Living Systems Thinking: Exploring the Integral Patterns of Life
By Samuel Wines
Understanding the natural world from a system-based perspective is equivalent to listening to a symphony played by a hundred-piece orchestra, compared to a solo instrumentalist. In this post, we’ll explore the principles of living systems thinking, inspired by Fritjof Capra’s work, which traces the transition from a parts-based worldview to a holistic perspective, from a segmented to an interconnected approach, and from strict measurement to meaningful mapping.
The Shift from Parts to Wholes
Systems thinking fundamentally alters our perspective, from focusing on individual components to appreciating the entire system. Living systems are not merely the sum of their parts but complex entities whose defining characteristics cannot be replicated by isolating components. Consider the Australian bush; its essence can’t be captured by observing a single eucalyptus tree or koala. The holistic interplay of flora, fauna, and environmental elements creates the unique Australian bush ecosystem.
It’s Inherently Transdisciplinarity
Living systems exist at every level and in every sphere, whether it’s a single organism, an organ within that organism, a community of organisms, or an ecosystem. Consequently, systems thinking is inherently transdisciplinary, capable of integrating and synthesising various academic fields and recognising commonalities across a diverse range of phenomena. For instance, the principles that govern the functioning of a family unit might strikingly reflect those that define a business or, interestingly, that of an entire ecosystem. Check out this article for a deep dive into basing businesses on Nature’s organising principles.
The Shift from Objects to Relationships
Systems thinking requires a paradigm shift from seeing the world as a collection of discrete objects to a network of relationships. Instead of dividing the world into distinct parts, systems thinking recognises that what we call a ‘part’ is merely a pattern within an inseparable web of relationships. The relationships are primary, while the’ objects’ boundaries are secondary. This change in perception is akin to transitioning from a mechanistic view to a holistic perspective.
The Shift from Measuring to Mapping
Traditional scientific pursuits focus on measuring and weighing objects in the physical realm. However, systems thinking recognises that relationships cannot be measured but can be mapped. Studying these relationships’ repeated configurations, or patterns, reveals the inherent organisation in living systems. So, while science as we know it has traditionally prioritised quantification, systems thinking urges us to consider the qualitative aspect of mapping and understanding patterns.
The Sift from Quantities to Qualities
Systems thinking represents a shift from a strictly quantitative approach to a more qualitative one. Complexity theory epitomises this shift, using mathematics to analyse visual patterns qualitatively. Rather than focusing solely on quantities, systems thinking is about exploring qualities and mapping relationships.
The Shift from Structures to Processes
In traditional science, structures are seen as fundamental, and processes are viewed as their interactions. However, systems thinking flips this perspective, seeing every structure as a manifestation of underlying processes. Just as the Birrarung (Yarra River) is more than the water it contains, living structures are more than their visible forms; they encompass continual flows and transformation processes.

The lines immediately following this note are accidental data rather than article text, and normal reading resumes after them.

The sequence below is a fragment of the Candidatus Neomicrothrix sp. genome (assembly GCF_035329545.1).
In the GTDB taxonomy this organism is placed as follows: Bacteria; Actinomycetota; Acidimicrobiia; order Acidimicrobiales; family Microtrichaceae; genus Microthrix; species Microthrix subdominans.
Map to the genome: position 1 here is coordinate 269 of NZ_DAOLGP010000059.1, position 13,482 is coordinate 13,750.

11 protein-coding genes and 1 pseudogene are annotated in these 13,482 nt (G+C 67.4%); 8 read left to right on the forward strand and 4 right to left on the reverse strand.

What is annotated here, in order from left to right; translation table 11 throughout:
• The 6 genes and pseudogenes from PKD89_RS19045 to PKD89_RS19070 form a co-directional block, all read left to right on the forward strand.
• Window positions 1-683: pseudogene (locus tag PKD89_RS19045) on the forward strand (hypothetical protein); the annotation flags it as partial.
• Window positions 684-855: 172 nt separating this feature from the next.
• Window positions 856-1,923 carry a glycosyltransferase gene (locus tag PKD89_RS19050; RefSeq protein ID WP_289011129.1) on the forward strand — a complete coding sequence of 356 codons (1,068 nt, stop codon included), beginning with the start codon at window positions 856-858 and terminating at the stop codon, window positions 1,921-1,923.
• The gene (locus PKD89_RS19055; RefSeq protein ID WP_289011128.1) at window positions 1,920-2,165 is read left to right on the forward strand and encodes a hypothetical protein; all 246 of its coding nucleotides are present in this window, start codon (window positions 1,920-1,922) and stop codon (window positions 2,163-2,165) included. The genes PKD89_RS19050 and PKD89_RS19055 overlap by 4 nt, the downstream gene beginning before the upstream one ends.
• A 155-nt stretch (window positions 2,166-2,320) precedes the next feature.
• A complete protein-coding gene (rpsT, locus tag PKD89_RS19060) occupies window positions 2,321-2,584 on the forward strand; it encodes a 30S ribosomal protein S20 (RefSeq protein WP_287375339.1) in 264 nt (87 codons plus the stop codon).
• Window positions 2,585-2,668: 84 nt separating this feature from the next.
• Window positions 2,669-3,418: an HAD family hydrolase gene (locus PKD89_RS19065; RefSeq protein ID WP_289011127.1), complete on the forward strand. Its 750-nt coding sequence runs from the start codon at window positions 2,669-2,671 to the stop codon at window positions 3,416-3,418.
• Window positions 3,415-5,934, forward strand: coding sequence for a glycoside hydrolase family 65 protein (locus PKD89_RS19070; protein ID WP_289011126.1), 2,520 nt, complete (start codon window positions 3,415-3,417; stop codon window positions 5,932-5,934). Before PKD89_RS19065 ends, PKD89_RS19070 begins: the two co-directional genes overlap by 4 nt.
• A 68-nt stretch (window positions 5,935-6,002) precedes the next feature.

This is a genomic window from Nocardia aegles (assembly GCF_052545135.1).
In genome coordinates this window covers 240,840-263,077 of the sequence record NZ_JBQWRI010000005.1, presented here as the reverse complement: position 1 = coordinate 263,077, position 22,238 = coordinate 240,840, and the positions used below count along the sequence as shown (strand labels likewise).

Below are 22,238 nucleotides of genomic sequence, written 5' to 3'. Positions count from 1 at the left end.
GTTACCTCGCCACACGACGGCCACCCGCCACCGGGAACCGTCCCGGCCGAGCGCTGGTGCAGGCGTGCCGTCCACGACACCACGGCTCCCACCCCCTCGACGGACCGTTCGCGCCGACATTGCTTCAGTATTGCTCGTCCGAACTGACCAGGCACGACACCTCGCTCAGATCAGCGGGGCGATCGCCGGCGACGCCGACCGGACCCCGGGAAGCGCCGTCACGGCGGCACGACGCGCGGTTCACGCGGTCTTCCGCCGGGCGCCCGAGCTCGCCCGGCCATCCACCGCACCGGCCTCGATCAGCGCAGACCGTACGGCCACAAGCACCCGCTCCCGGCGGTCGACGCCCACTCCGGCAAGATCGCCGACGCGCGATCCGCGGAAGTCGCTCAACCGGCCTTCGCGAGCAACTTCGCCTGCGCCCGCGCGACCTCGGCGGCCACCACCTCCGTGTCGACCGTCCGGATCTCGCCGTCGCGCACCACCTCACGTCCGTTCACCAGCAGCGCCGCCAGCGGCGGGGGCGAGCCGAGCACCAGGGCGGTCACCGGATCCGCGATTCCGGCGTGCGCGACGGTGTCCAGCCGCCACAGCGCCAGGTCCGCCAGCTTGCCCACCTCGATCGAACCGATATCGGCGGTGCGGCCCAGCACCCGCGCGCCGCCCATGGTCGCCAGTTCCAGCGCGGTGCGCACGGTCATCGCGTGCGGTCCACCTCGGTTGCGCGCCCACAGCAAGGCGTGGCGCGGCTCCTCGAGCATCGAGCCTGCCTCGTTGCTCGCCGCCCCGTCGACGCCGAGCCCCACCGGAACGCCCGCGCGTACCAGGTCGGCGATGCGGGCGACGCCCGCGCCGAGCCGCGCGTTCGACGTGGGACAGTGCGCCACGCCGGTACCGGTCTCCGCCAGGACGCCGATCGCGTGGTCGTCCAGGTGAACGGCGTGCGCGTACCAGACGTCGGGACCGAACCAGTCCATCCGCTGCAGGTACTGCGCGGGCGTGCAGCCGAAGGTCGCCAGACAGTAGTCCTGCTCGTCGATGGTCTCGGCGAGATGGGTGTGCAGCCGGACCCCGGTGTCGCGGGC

From Objective Science to Epistemic Science
Systems thinking challenges the idea of objective scientific knowledge, recognising that our understanding of natural phenomena is intrinsically linked to the process of knowing itself. Since we, as observers, play a critical role in defining the ‘objects’ within the complex network of relationships, subjectivity is embedded in the practice of science. This transition towards ‘epistemic’ science doesn’t compromise scientific rigour but includes epistemology as an integral part of scientific theory. In other words, science is a collaborative approach for humans to make sense of reality because it operates on shared methods, standards, and principles designed to be consistent across different observers or scientists.
Moving from Cartesian Certainty to Approximate Knowledge
Systems thinking acknowledges that our understanding of the natural world will always be limited and approximate. This acceptance doesn’t weaken the scientific endeavour but strengthens it, providing confidence that we can construct effective models and improve our approximations over time.
Living systems thinking helps us comprehend the beautiful complexity of the world. It opens our eyes to the intricate relationships that create the symphony of life. This dynamic way of seeing the world is transformative. It can radically reconceptualise how we understand and relate to the more-than-human world, from the tiniest single-celled organism to the vast, interconnected ecosystems that comprise our global biosphere. It’s a change of perspective that provides a broader, more nuanced view of life’s magnificent tapestry, of which we are a single thread.
A quick bonus caveat
It’s not that reductionism and quantitative science are bad per se. It’s more of an acknowledgement that there are multiple ways of knowing and being in the world, which help us uncover a richer, more vibrant and holistic way of understanding.
- Ways of Knowing: Separation and Participation
- Carl Jung pt. 5: Psychological Types
- Leverage Points: Places to intervene in a system – Donella Meadows
- Capra, F. & Luisi, P. L. The Systems View of Life: A Unifying Vision. (Cambridge University Press, 2014).